Within our own confidential, intimate reality, we feel nothing but inadequacy, immaturity; and then our private ideals collapse, and we create a private mythology for ourselves which is also basically a culture, but a shabby, inferior culture, degraded to the level of our own inadequacy. This world... is composed of the remains of the official banquet; it is as though we were simultaneously at table and under the table.

Drawing 22 July: The comic anthology 22.07 – En bok om dagen som landet vårt aldri glemmer (22.07 – A book about the day our country will never forget) is a compilation of fifty contributions, mostly strips, about the terror attacks on 22 July. "The most striking aspect when leafing through the book is how many use the exact same metaphors," observes Morten Harper. "The strips are full of red roses and the heart-shaped outline of Utøya. Not even the contributions from abroad show much divergence from this approach. [...] It would have been a more read-worthy commemorative book if more of the contributors had allowed themselves – or forced themselves – to come at the subject from another angle."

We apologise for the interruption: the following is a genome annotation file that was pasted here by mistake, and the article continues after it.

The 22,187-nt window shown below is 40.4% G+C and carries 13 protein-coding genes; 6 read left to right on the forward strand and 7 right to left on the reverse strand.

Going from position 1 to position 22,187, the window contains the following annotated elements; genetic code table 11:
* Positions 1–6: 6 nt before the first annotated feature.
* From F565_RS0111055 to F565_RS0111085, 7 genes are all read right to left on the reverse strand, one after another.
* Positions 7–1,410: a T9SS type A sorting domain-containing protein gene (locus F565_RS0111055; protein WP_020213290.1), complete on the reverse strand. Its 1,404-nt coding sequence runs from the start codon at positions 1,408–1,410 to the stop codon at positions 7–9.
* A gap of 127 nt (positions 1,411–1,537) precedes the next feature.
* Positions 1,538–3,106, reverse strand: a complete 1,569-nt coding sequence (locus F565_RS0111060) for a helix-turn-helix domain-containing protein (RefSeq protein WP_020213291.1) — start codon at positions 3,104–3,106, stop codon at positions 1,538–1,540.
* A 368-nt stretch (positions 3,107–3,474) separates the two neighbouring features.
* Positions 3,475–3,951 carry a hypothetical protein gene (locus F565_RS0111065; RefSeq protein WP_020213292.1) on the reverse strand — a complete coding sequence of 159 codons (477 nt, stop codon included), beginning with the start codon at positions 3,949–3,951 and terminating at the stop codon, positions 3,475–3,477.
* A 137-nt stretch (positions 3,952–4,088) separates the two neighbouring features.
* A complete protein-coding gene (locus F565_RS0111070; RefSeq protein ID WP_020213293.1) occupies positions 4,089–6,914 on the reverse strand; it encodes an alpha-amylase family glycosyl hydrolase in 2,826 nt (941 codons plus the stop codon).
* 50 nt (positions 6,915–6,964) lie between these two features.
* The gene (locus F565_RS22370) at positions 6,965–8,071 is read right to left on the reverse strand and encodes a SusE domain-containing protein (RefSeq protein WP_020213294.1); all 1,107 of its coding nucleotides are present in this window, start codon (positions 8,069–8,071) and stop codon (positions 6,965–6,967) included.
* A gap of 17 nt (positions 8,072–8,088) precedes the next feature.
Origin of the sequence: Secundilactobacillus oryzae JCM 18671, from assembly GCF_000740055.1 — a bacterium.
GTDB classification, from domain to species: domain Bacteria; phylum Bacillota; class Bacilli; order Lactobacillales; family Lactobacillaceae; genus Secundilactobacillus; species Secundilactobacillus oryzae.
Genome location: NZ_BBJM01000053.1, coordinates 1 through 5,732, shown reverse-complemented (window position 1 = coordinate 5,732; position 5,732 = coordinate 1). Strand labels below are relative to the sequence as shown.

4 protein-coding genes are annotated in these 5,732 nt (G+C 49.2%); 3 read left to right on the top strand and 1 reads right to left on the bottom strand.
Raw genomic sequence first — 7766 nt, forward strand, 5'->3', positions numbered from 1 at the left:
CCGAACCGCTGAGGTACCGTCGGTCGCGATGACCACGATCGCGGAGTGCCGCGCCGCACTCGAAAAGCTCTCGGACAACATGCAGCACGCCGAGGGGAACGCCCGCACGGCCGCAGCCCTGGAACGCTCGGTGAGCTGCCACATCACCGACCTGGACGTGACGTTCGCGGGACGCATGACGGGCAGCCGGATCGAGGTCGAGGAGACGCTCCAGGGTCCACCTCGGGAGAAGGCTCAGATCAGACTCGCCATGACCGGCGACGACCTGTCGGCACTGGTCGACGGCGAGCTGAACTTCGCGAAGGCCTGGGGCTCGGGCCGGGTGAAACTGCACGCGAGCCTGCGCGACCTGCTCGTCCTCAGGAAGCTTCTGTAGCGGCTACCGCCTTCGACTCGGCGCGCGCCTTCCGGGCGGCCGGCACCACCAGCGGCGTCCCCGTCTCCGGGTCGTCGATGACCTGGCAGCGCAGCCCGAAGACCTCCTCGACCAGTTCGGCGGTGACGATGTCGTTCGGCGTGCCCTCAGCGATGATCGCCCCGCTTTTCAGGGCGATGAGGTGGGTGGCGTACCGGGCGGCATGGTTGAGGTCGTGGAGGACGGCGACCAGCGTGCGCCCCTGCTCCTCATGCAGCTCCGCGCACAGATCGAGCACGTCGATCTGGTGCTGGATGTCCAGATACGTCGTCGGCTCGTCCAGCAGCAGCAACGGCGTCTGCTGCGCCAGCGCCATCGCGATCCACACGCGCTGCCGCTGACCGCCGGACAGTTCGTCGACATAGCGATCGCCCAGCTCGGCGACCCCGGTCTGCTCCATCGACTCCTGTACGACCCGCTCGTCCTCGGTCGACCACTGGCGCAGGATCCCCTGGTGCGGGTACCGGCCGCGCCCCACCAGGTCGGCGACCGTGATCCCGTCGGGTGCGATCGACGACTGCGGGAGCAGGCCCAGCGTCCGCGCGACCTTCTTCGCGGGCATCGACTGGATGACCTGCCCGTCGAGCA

It is not a book that invites debate, Harper continues, calling it a Norwegian version of the American comic book anthologies published in the aftermath of 9/11. "At the time they were a nice manifestation of the immediate reactions to the attacks, but re-read ten years later it is striking how narrow they are in their reflections and perspectives."

The full table of contents of Le Monde diplomatique (Oslo) 10/2011


Published 2011-10-27

Original in English
© Eurozine